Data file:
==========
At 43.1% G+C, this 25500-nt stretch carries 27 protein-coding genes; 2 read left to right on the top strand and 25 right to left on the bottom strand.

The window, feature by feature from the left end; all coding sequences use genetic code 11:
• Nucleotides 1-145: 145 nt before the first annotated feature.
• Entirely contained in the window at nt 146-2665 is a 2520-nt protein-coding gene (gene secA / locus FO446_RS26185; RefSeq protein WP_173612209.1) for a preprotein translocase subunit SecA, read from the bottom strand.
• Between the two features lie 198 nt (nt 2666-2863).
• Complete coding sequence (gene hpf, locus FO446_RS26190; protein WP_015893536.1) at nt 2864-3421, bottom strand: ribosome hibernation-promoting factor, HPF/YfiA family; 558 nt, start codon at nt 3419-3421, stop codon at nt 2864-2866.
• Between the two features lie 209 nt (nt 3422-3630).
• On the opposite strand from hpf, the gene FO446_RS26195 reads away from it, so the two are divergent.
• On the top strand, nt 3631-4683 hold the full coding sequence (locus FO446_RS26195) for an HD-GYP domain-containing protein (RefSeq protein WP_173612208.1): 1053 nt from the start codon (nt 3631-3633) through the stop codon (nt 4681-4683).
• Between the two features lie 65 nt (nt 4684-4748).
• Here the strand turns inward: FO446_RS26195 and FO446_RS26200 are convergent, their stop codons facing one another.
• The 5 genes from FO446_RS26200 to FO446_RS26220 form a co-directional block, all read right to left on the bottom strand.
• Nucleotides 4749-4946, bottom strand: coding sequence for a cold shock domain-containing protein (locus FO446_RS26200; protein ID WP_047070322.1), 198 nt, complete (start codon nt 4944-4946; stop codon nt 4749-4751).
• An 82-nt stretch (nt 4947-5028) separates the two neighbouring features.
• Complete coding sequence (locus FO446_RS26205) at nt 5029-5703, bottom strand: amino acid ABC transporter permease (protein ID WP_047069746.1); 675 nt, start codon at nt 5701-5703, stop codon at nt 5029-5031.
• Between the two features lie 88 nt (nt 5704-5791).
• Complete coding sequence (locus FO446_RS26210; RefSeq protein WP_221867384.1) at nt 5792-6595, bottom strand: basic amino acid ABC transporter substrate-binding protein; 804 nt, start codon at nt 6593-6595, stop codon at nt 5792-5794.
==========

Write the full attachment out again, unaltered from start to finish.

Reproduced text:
At 43.1% G+C, this 25500-nt stretch carries 27 protein-coding genes; 2 read left to right on the top strand and 25 right to left on the bottom strand.

The window, feature by feature from the left end; all coding sequences use genetic code 11:
• Nucleotides 1-145: 145 nt before the first annotated feature.
• Entirely contained in the window at nt 146-2665 is a 2520-nt protein-coding gene (gene secA / locus FO446_RS26185; RefSeq protein WP_173612209.1) for a preprotein translocase subunit SecA, read from the bottom strand.
• Between the two features lie 198 nt (nt 2666-2863).
• Complete coding sequence (gene hpf, locus FO446_RS26190; protein WP_015893536.1) at nt 2864-3421, bottom strand: ribosome hibernation-promoting factor, HPF/YfiA family; 558 nt, start codon at nt 3419-3421, stop codon at nt 2864-2866.
• Between the two features lie 209 nt (nt 3422-3630).
• On the opposite strand from hpf, the gene FO446_RS26195 reads away from it, so the two are divergent.
• On the top strand, nt 3631-4683 hold the full coding sequence (locus FO446_RS26195) for an HD-GYP domain-containing protein (RefSeq protein WP_173612208.1): 1053 nt from the start codon (nt 3631-3633) through the stop codon (nt 4681-4683).
• Between the two features lie 65 nt (nt 4684-4748).
• Here the strand turns inward: FO446_RS26195 and FO446_RS26200 are convergent, their stop codons facing one another.
• The 5 genes from FO446_RS26200 to FO446_RS26220 form a co-directional block, all read right to left on the bottom strand.
• Nucleotides 4749-4946, bottom strand: coding sequence for a cold shock domain-containing protein (locus FO446_RS26200; protein ID WP_047070322.1), 198 nt, complete (start codon nt 4944-4946; stop codon nt 4749-4751).
• An 82-nt stretch (nt 4947-5028) separates the two neighbouring features.
• Complete coding sequence (locus FO446_RS26205) at nt 5029-5703, bottom strand: amino acid ABC transporter permease (protein ID WP_047069746.1); 675 nt, start codon at nt 5701-5703, stop codon at nt 5029-5031.
• Between the two features lie 88 nt (nt 5704-5791).
• Complete coding sequence (locus FO446_RS26210; RefSeq protein WP_221867384.1) at nt 5792-6595, bottom strand: basic amino acid ABC transporter substrate-binding protein; 804 nt, start codon at nt 6593-6595, stop codon at nt 5792-5794.